Koh Tonsay – Sandy Retreat from Culture

Koh TonsayFor a well-rounded Cambodian holiday, first go the temples at Angkor Wat, then tour the city of Phnom Penh, and then kiss the cultural overload goodbye with some deserved beach time on the country’s southern coast. The tiny, practically deserted island of Koh Tonsay, just south of the resort town of Kep, is Cambodia’s bestkept secret for seaside relaxation among the natural splendor of the Gulf of Siam.

Koh Tonsay, which means “Rabbit Island” in Khmer, though the etymology is disputed, is most commonly visited as a day trip from Kep, but if you’re looking for a real back-to-basics getaway, consider spending several days here. The island covers barely 2 sq. km ( 3 ⁄ 4 sq. miles) and remains blessedly primitive. There are no cars or motorbikes on Koh Tonsay, and a generator provides electricity from 6 to 9pm only. The only residents of the island are seven families who make their living from fishing and coconut farming. So why come here? For the beaches. Koh Tonsay’s two main stretches of white sand are absolutely pristine and usually empty, and the shallow, calm waters are a shade of turquoise that makes for some glorious,  paradise swimming. All in all, this couldn’t be farther from the overwhelming sense of cultural obligation at Angkor Wat.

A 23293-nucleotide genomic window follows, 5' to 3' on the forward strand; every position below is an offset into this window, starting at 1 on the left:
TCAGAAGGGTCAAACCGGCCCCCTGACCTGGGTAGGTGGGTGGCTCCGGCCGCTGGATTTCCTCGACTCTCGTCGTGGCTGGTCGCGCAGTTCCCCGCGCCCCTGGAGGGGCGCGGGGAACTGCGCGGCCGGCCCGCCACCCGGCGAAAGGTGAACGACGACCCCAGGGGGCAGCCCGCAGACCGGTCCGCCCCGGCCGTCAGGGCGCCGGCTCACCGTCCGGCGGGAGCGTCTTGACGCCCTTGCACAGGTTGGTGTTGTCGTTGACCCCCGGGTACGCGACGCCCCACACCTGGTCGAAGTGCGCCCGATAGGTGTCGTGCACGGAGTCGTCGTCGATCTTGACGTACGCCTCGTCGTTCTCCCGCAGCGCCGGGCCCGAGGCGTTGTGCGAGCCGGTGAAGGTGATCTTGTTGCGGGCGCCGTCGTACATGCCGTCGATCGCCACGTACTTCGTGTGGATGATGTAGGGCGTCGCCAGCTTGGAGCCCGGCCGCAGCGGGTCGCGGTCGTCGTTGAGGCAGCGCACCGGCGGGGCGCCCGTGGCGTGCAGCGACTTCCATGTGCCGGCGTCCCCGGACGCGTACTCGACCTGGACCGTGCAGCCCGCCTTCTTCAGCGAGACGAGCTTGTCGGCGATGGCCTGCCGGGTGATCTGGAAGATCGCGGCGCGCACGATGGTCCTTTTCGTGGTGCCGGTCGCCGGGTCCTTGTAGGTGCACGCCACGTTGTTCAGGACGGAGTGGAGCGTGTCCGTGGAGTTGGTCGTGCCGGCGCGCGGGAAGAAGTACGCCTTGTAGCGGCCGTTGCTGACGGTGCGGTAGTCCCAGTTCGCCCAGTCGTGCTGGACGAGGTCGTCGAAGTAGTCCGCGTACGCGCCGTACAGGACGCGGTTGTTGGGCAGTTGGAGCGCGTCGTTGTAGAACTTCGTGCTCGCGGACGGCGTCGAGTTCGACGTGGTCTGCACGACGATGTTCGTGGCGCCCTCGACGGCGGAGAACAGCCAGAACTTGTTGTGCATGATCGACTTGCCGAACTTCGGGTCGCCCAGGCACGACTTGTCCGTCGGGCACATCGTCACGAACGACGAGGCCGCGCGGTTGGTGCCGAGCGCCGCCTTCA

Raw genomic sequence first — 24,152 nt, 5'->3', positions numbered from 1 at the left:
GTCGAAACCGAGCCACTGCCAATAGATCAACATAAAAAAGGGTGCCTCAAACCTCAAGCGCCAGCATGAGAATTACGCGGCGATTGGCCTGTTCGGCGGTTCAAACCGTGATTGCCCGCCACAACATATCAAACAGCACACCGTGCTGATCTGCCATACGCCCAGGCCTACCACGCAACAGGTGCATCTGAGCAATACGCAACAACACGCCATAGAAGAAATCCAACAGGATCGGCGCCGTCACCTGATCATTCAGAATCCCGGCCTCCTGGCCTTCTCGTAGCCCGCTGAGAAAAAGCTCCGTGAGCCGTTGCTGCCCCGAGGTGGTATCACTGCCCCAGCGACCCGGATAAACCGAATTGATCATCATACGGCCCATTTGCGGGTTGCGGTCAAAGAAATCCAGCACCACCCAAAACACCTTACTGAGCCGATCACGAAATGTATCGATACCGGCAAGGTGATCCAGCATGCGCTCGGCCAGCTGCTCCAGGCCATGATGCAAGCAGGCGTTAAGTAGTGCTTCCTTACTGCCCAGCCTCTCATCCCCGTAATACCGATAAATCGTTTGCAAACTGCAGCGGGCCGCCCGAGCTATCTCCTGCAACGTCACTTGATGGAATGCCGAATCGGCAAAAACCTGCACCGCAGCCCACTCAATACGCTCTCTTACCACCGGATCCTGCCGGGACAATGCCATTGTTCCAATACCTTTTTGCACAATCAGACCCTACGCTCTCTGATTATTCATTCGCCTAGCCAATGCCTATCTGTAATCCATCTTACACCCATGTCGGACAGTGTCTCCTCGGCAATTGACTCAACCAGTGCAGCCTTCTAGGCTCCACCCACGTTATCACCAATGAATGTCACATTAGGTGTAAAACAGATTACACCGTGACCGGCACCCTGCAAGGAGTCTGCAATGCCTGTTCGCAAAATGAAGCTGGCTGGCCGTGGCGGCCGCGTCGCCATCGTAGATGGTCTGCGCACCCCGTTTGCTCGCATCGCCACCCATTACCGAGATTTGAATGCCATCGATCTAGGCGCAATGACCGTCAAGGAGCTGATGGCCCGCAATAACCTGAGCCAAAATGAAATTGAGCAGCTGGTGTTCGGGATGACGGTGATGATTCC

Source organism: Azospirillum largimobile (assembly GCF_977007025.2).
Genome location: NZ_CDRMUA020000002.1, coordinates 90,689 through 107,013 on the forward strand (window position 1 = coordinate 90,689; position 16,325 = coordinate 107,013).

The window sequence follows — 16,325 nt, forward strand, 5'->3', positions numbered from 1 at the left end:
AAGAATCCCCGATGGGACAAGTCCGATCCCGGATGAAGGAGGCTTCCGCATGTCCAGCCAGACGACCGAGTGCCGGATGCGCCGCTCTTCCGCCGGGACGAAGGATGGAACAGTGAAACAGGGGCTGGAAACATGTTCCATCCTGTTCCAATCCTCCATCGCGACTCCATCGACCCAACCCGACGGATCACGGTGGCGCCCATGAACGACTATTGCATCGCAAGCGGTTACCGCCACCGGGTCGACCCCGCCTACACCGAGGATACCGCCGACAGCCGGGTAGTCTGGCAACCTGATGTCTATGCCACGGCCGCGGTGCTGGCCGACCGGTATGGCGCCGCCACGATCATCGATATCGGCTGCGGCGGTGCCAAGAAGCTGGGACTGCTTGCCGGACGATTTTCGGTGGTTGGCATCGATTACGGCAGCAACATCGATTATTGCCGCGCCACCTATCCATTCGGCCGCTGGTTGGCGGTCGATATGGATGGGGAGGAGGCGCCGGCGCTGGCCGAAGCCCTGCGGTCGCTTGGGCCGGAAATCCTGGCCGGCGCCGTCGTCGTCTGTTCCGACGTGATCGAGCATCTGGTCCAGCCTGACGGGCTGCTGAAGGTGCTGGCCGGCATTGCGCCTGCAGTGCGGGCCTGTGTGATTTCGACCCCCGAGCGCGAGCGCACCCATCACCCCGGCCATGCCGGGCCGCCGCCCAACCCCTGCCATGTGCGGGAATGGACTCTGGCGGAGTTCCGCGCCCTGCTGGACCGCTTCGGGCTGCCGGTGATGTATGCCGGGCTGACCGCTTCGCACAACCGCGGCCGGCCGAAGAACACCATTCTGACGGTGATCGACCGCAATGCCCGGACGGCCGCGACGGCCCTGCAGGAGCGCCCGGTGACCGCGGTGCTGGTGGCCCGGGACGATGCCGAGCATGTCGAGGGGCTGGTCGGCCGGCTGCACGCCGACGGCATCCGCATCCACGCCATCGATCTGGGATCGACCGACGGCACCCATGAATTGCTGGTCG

If you do decide to extend that day trip from Kep, bamboo huts on stilts near the beach are the only overnight option on
Koh Tonsay. Your shower and toilet might be outside on the sand, but the units are a bargain at about $7 per night. In the evening, don’t miss a chance to go swimming in the bioluminescent waters off the island, where plankton emit glowing phosphorous, creating a twinkle on the water that perfectly reflects the millions of stars in the unpolluted sky overhead. Simple restaurants on the island are run by local fishermen and their families, who literally pluck your seafood out of the water minutes after you order.

Kep, the base for travel to Koh Tonsay, is notable in its own right for its history as a retreat for wealthy French-Cambodians in the 1920s—though many of the Art Deco villas there still bear the scars of Khmer Rouge destruction, it’s a charming base for exploring southern Cambodia. The 20-minute longboat hop from Kep to Koh Tonsay covers only 5km (3 miles), but once you reach those coconut-lined island shores, you’re a world away from civilization, eastern or otherwise. Enjoy it while you can, because some southeast Asian travel mavens warn that it’s only a matter of time before Koh Tonsay becomes another overdeveloped resort like Thailand’s Phuket.